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The aims of our network should be those which our members consider important, but here are some of the initial ones.

  • Workshops to bring together interested historians and scientists - six workshops have already been held:

    1. Birmingham (2003)
    2. Brno (2005)
    3. Barcelona (2008), as a satellite meeting of European Society of Human Genetics, helping to establish valuable links
    4. Gothenburg (2010) with the support of the Wellcome Trust and ESHG
    5. Nuremberg (2012)
    6. Glasgow (2015)

  • Encouragement of academic departments of history of science and medicine to become interested and undertake in depth analyses - detailed studies need historical and social science skills, but unless the original documentation and foundations are preserved, historians may have inadequate facts to draw on.
  • Genetics and the wider public - most people are interested in genetics and many have concerns about its uses in medicine and elsewhere. Full documentation of historical aspects is an essential part of understanding, even though some of this may be disturbing.
  • Particularly important or controversial events - for example, genetics and medicine in the USSR and Nazi Germany.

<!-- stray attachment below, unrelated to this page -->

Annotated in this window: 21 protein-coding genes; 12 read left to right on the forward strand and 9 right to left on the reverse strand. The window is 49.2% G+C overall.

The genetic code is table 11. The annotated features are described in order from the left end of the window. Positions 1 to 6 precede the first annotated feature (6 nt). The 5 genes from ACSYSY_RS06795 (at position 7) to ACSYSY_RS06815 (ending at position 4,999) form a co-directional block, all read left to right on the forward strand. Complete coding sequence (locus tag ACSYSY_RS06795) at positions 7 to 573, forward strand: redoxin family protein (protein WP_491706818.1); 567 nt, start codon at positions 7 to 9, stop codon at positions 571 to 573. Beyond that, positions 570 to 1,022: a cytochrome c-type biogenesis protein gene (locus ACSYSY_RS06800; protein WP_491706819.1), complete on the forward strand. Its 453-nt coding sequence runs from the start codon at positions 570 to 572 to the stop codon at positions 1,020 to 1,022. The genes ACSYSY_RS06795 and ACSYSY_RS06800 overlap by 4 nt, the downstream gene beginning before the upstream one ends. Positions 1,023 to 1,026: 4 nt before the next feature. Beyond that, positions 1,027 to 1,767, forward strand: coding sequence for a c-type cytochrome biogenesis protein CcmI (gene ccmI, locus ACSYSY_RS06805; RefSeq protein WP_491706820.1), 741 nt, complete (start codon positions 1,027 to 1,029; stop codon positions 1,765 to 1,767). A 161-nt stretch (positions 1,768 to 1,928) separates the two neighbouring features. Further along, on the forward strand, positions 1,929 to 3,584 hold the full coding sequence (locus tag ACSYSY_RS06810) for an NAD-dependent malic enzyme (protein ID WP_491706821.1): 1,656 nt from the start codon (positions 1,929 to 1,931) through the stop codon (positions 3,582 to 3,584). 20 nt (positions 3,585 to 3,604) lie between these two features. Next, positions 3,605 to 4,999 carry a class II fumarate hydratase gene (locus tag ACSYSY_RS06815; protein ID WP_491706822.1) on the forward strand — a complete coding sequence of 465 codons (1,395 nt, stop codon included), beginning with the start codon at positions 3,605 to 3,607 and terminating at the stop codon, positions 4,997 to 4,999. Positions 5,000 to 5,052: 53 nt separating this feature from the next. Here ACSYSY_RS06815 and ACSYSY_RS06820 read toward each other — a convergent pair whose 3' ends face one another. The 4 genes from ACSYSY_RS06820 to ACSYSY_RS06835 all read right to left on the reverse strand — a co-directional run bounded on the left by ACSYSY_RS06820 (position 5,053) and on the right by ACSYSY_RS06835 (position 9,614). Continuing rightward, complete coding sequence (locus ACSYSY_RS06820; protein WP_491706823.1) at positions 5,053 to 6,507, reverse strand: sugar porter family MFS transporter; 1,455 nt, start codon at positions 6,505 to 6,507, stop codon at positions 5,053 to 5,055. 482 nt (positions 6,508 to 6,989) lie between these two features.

• Interviews with key figures - Oral History - an urgent activity since many are frail and most elderly. Following the completed series of 100 interviews by Professor Peter Harper, a new ESHG sponsored programme is undr way across Europe.
  • The Human Genetics Historical Library. A collection of books on human genetics, now exceeding 3000 volumes.
  • Location of record collections of important centres, Professional Societies and workers - many such collections exist, but do people know where and how to access them? For the UK, a web based inventory of important collections is being developed with support from the Wellcome Trust.
  • Archiving of records of key workers in human and medical genetics- link to records.
  • Historical documentation of specific genetic disorders - considerable work has already been done on this, but few of the early publications are accessible.

Not all of the aims listed here need to be carried out by the Network itself; indeed it would be impossible and probably inadvisable to do so. However, the network can act as a powerful stimulus to highlight the importance and urgency of particular activities, and should help to co-ordinate projects between interested individuals and centres.